The first time home buyer tax credit was extended and expanded today which is great news for potential buyers. Please give me a call at 503.901.8100 if you’ve been thinking about buying or know of anyone else that would like our help. The new deadline is April 30th, 2010 so nows the time! Here are the details:
Breaking News: President Signs Tax Credit Extension & Expansion
President Obama signed into law legislation that extends and expands the first-time homebuyer tax credit this morning. This enacts the legislation into law making the extension and expansion effective immediately after today. To learn more about the jobless benefit extension and the extension of the homebuyer tax credit click here.
Who Qualifies for the Extended Credit?
First-time homebuyers who purchase after today and before April 30, 2010, are eligible for the extended tax credit. Current homeowners purchasing a new principal residence after today and before April 30, 2010, who have used the home being sold or vacated as a principal residence for five consecutive years within the last eight. So long as a written binding contract to purchase is in effect on April 30, 2010, the purchaser will have until July 1, 2010 to close.
Higher Income Caps in Effect
The amount of income someone can earn and qualify for the full amount of the credit has been increased.
Single tax filers who earn up to $125,000 are eligible for the total credit amount. Those who earn more than this cap can receive a partial credit. However, single filers who earn $145,000 and above are ineligible.
Joint filers who earn up to $225,000 are eligible for the total credit amount. Those who earn more than this cap can receive a partial credit. However, joint filers who earn $245,000 and above are ineligible.
Maximum Purchase Price:
Qualifying buyers may purchase a property with a maximum sales price of $800,000.
First-Time Homebuyer Tax Credit – Frequently Asked Questions
What is a tax credit?
A tax credit is a direct reduction in tax liability owed by an individual to the Internal Revenue Service (IRS). In the event no taxes are owed, the IRS will issue a check for the amount of the tax credit an individual is owed. Unlike the tax credit that existed in 2008, this credit does not require repayment unless the home, at any time in the first 36 months of ownership, is no longer an individual’s primary residence.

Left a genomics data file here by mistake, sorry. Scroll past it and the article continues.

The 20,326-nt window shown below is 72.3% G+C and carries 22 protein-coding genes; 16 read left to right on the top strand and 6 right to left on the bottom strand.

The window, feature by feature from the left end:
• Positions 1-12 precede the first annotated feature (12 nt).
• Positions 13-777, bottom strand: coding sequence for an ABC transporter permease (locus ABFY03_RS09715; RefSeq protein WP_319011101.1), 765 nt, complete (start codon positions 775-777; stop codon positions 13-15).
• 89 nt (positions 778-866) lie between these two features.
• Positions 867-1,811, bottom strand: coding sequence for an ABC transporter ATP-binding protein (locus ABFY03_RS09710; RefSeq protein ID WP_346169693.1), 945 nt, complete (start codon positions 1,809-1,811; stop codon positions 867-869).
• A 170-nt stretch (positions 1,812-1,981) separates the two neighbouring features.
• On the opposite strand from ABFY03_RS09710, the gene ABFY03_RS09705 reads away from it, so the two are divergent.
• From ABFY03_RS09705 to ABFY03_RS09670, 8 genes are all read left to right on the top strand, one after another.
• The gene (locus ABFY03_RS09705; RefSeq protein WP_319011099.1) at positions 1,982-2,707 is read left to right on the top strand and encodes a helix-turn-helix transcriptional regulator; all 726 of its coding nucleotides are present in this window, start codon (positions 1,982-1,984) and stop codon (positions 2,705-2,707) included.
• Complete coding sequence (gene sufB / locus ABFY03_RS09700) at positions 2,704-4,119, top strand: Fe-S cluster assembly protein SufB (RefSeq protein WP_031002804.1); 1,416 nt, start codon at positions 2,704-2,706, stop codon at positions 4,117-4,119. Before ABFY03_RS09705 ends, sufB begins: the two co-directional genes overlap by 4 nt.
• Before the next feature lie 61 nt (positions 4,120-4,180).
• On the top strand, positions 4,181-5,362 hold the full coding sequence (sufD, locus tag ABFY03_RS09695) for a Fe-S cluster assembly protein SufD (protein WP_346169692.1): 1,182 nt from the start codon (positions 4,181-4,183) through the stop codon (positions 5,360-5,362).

What is the tax credit for first-time homebuyers (FTHBs)?
An eligible homebuyer may request from the IRS a tax credit of up to $8,000 or 10% of the purchase price for a home. If the amount of the home purchased is $75,000, the maximum amount the credit can be is $7,500. If the amount of the home purchased is $100,000, the amount of the credit may not exceed $8,000.
Who is eligible for the FTHB tax credit?
Anyone who has not owned a primary residence in the previous 36 months, prior to closing and the transfer of title, is eligible. This applies both to single taxpayers and married couples. In the case where there is a married couple, if either spouse has owned a primary residence in the last 36 months, neither would qualify. In the case where an individual has owned property that has not been a primary residence, such as a second home or investment property, that individual would be eligible.
As mentioned above, the tax credit has been expanded so that existing homeowners who have owned and occupied a primary residence for a period of five consecutive years during the last eight years are now eligible for a tax credit of up to $6,500.